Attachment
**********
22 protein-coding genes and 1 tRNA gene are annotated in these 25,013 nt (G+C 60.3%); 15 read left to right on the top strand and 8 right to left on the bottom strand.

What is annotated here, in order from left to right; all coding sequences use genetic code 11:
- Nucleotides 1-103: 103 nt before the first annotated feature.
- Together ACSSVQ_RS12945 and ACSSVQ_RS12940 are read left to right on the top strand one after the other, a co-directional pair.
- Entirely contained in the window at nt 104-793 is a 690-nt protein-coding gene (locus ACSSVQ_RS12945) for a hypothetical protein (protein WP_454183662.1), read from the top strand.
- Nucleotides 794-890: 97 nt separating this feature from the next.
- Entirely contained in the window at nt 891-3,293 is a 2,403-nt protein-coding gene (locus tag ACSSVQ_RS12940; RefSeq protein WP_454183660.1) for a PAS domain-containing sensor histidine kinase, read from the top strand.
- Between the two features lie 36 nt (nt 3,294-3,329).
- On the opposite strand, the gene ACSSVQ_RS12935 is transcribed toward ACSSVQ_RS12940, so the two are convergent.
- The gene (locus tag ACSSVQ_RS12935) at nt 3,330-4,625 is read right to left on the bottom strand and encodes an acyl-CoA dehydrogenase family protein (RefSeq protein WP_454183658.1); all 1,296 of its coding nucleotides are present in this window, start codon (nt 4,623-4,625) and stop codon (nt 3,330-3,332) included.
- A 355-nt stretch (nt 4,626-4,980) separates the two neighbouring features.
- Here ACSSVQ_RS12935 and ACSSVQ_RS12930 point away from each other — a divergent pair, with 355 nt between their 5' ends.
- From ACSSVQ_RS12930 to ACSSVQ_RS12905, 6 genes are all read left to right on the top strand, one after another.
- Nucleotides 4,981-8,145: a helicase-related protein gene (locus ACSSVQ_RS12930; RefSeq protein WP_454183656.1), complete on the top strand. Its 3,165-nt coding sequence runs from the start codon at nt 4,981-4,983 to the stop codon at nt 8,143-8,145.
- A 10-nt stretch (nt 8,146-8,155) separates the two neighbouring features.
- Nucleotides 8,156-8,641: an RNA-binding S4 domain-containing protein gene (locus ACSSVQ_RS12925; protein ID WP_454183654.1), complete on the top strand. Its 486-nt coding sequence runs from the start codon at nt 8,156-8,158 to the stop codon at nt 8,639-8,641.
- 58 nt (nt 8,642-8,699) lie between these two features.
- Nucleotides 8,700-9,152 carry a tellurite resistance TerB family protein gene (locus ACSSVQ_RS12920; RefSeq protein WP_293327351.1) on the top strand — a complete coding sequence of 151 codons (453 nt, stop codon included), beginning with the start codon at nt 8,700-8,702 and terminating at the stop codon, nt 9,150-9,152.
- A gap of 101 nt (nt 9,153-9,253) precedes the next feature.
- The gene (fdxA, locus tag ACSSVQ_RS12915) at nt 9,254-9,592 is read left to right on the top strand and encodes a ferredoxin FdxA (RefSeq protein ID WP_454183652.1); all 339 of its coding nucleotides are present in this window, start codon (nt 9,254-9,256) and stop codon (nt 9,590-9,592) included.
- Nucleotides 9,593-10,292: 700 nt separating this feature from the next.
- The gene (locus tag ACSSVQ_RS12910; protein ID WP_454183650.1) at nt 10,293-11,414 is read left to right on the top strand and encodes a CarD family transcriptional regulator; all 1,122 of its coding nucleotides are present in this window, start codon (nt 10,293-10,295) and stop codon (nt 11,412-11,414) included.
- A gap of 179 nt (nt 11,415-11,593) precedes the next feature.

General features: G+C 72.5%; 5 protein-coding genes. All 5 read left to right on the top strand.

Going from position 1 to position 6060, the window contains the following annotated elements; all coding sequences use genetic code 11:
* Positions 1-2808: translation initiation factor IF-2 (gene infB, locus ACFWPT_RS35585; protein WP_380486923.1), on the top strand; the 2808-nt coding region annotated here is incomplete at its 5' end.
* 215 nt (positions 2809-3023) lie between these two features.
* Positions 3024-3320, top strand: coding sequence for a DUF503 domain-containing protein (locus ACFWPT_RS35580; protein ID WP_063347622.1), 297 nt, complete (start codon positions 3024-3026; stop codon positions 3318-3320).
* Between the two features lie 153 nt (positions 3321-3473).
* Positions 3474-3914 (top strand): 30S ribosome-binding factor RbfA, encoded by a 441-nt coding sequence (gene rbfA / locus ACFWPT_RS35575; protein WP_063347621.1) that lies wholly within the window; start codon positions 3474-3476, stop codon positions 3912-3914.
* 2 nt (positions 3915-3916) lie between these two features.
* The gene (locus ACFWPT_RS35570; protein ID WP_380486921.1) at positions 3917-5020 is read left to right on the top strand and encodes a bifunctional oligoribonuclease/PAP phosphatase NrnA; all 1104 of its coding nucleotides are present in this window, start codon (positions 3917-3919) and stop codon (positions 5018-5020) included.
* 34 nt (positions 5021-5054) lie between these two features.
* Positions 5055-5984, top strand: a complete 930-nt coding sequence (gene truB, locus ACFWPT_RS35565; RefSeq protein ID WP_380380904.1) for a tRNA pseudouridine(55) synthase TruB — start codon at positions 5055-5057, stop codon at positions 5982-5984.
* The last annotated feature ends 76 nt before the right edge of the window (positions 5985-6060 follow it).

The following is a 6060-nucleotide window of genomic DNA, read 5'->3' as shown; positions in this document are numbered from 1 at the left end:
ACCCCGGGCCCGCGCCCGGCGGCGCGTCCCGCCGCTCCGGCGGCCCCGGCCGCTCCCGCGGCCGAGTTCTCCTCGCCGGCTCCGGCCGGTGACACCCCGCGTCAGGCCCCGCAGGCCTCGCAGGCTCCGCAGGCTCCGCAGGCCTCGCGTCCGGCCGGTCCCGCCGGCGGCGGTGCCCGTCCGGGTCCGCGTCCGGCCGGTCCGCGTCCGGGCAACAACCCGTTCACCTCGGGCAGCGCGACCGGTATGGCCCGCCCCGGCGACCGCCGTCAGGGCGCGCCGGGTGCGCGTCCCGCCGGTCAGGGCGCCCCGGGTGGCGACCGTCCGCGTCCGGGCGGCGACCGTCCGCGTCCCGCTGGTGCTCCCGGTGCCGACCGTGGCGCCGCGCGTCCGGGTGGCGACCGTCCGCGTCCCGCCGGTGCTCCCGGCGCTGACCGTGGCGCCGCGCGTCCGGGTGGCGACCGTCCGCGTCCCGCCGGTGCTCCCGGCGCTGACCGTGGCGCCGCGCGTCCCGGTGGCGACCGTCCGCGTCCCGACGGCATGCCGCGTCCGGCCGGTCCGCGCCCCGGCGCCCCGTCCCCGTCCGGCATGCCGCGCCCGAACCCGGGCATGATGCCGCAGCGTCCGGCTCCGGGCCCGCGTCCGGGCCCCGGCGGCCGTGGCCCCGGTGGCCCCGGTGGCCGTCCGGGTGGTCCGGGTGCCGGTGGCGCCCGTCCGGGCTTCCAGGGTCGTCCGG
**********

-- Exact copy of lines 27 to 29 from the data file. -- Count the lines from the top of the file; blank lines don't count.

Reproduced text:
* 215 nt (positions 2809-3023) lie between these two features.
* Positions 3024-3320, top strand: coding sequence for a DUF503 domain-containing protein (locus ACFWPT_RS35580; protein ID WP_063347622.1), 297 nt, complete (start codon positions 3024-3026; stop codon positions 3318-3320).
* Between the two features lie 153 nt (positions 3321-3473).